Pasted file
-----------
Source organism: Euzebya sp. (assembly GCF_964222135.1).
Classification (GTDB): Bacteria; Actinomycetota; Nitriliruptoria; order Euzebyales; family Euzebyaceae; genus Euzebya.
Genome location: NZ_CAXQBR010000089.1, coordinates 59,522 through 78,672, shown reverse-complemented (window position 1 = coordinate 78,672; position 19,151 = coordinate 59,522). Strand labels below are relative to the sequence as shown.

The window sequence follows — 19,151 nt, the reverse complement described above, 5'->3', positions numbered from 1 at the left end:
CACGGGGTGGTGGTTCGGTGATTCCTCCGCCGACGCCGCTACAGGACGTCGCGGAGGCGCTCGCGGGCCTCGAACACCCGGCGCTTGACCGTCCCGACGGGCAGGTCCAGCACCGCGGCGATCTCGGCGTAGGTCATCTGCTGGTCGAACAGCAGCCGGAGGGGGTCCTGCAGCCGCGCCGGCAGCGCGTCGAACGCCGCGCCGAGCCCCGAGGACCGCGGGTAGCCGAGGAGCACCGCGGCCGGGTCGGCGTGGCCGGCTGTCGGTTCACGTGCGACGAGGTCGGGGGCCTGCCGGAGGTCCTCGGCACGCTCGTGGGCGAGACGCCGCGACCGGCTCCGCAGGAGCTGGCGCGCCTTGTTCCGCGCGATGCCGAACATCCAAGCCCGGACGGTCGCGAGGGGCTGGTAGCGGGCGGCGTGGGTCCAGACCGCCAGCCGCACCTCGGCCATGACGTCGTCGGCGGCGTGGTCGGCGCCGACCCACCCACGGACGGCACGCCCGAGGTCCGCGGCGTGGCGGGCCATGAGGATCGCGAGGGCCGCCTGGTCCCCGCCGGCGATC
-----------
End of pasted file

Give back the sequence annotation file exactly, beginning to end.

Source organism: Euzebya sp. (assembly GCF_964222135.1).
Classification (GTDB): Bacteria; Actinomycetota; Nitriliruptoria; order Euzebyales; family Euzebyaceae; genus Euzebya.
Genome location: NZ_CAXQBR010000089.1, coordinates 59,522 through 78,672, shown reverse-complemented (window position 1 = coordinate 78,672; position 19,151 = coordinate 59,522). Strand labels below are relative to the sequence as shown.

The window sequence follows — 19,151 nt, the reverse complement described above, 5'->3', positions numbered from 1 at the left end:
CACGGGGTGGTGGTTCGGTGATTCCTCCGCCGACGCCGCTACAGGACGTCGCGGAGGCGCTCGCGGGCCTCGAACACCCGGCGCTTGACCGTCCCGACGGGCAGGTCCAGCACCGCGGCGATCTCGGCGTAGGTCATCTGCTGGTCGAACAGCAGCCGGAGGGGGTCCTGCAGCCGCGCCGGCAGCGCGTCGAACGCCGCGCCGAGCCCCGAGGACCGCGGGTAGCCGAGGAGCACCGCGGCCGGGTCGGCGTGGCCGGCTGTCGGTTCACGTGCGACGAGGTCGGGGGCCTGCCGGAGGTCCTCGGCACGCTCGTGGGCGAGACGCCGCGACCGGCTCCGCAGGAGCTGGCGCGCCTTGTTCCGCGCGATGCCGAACATCCAAGCCCGGACGGTCGCGAGGGGCTGGTAGCGGGCGGCGTGGGTCCAGACCGCCAGCCGCACCTCGGCCATGACGTCGTCGGCGGCGTGGTCGGCGCCGACCCACCCACGGACGGCACGCCCGAGGTCCGCGGCGTGGCGGGCCATGAGGATCGCGAGGGCCGCCTGGTCCCCGCCGGCGATC